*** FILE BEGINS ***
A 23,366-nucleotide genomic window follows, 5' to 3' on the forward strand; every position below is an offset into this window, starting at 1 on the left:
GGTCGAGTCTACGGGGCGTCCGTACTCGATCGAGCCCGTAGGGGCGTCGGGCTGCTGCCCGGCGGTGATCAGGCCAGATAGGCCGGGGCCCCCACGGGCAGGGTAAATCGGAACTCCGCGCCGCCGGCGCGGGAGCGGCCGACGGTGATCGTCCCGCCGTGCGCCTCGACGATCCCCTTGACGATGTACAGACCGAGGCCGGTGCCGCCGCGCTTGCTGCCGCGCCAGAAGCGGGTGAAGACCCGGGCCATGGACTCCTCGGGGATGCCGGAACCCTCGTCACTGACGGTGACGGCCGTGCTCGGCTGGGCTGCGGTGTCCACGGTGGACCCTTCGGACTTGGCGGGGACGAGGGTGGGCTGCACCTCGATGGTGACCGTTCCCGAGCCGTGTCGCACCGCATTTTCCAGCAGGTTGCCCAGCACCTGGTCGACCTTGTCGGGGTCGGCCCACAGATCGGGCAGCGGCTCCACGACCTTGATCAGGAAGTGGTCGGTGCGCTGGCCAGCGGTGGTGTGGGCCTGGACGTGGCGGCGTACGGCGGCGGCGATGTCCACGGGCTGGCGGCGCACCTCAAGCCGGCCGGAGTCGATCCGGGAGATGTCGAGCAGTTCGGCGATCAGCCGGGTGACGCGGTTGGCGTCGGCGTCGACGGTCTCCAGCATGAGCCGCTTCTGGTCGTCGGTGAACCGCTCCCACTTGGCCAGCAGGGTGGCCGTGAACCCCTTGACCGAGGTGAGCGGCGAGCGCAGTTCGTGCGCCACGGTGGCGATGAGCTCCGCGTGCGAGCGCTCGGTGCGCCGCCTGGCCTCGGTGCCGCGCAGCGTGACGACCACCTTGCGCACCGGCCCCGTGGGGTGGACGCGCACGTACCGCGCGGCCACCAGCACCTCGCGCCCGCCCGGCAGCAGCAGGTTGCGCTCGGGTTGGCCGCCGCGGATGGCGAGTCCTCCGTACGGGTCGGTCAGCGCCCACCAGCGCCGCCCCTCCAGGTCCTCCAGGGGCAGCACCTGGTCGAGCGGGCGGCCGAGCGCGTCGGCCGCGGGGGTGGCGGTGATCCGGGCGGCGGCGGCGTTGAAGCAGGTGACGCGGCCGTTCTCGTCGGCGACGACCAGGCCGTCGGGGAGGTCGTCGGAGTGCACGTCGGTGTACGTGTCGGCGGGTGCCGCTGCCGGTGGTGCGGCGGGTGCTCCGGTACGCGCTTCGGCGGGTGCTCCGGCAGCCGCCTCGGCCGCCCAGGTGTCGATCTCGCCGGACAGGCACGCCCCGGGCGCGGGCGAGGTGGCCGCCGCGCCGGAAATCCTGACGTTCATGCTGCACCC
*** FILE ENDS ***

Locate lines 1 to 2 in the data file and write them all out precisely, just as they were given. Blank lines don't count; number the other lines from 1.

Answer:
A 23,366-nucleotide genomic window follows, 5' to 3' on the forward strand; every position below is an offset into this window, starting at 1 on the left:
GGTCGAGTCTACGGGGCGTCCGTACTCGATCGAGCCCGTAGGGGCGTCGGGCTGCTGCCCGGCGGTGATCAGGCCAGATAGGCCGGGGCCCCCACGGGCAGGGTAAATCGGAACTCCGCGCCGCCGGCGCGGGAGCGGCCGACGGTGATCGTCCCGCCGTGCGCCTCGACGATCCCCTTGACGATGTACAGACCGAGGCCGGTGCCGCCGCGCTTGCTGCCGCGCCAGAAGCGGGTGAAGACCCGGGCCATGGACTCCTCGGGGATGCCGGAACCCTCGTCACTGACGGTGACGGCCGTGCTCGGCTGGGCTGCGGTGTCCACGGTGGACCCTTCGGACTTGGCGGGGACGAGGGTGGGCTGCACCTCGATGGTGACCGTTCCCGAGCCGTGTCGCACCGCATTTTCCAGCAGGTTGCCCAGCACCTGGTCGACCTTGTCGGGGTCGGCCCACAGATCGGGCAGCGGCTCCACGACCTTGATCAGGAAGTGGTCGGTGCGCTGGCCAGCGGTGGTGTGGGCCTGGACGTGGCGGCGTACGGCGGCGGCGATGTCCACGGGCTGGCGGCGCACCTCAAGCCGGCCGGAGTCGATCCGGGAGATGTCGAGCAGTTCGGCGATCAGCCGGGTGACGCGGTTGGCGTCGGCGTCGACGGTCTCCAGCATGAGCCGCTTCTGGTCGTCGGTGAACCGCTCCCACTTGGCCAGCAGGGTGGCCGTGAACCCCTTGACCGAGGTGAGCGGCGAGCGCAGTTCGTGCGCCACGGTGGCGATGAGCTCCGCGTGCGAGCGCTCGGTGCGCCGCCTGGCCTCGGTGCCGCGCAGCGTGACGACCACCTTGCGCACCGGCCCCGTGGGGTGGACGCGCACGTACCGCGCGGCCACCAGCACCTCGCGCCCGCCCGGCAGCAGCAGGTTGCGCTCGGGTTGGCCGCCGCGGATGGCGAGTCCTCCGTACGGGTCGGTCAGCGCCCACCAGCGCCGCCCCTCCAGGTCCTCCAGGGGCAGCACCTGGTCGAGCGGGCGGCCGAGCGCGTCGGCCGCGGGGGTGGCGGTGATCCGGGCGGCGGCGGCGTTGAAGCAGGTGACGCGGCCGTTCTCGTCGGCGACGACCAGGCCGTCGGGGAGGTCGTCGGAGTGCACGTCGGTGTACGTGTCGGCGGGTGCCGCTGCCGGTGGTGCGGCGGGTGCTCCGGTACGCGCTTCGGCGGGTGCTCCGGCAGCCGCCTCGGCCGCCCAGGTGTCGATCTCGCCGGACAGGCACGCCCCGGGCGCGGGCGAGGTGGCCGCCGCGCCGGAAATCCTGACGTTCATGCTGCACCC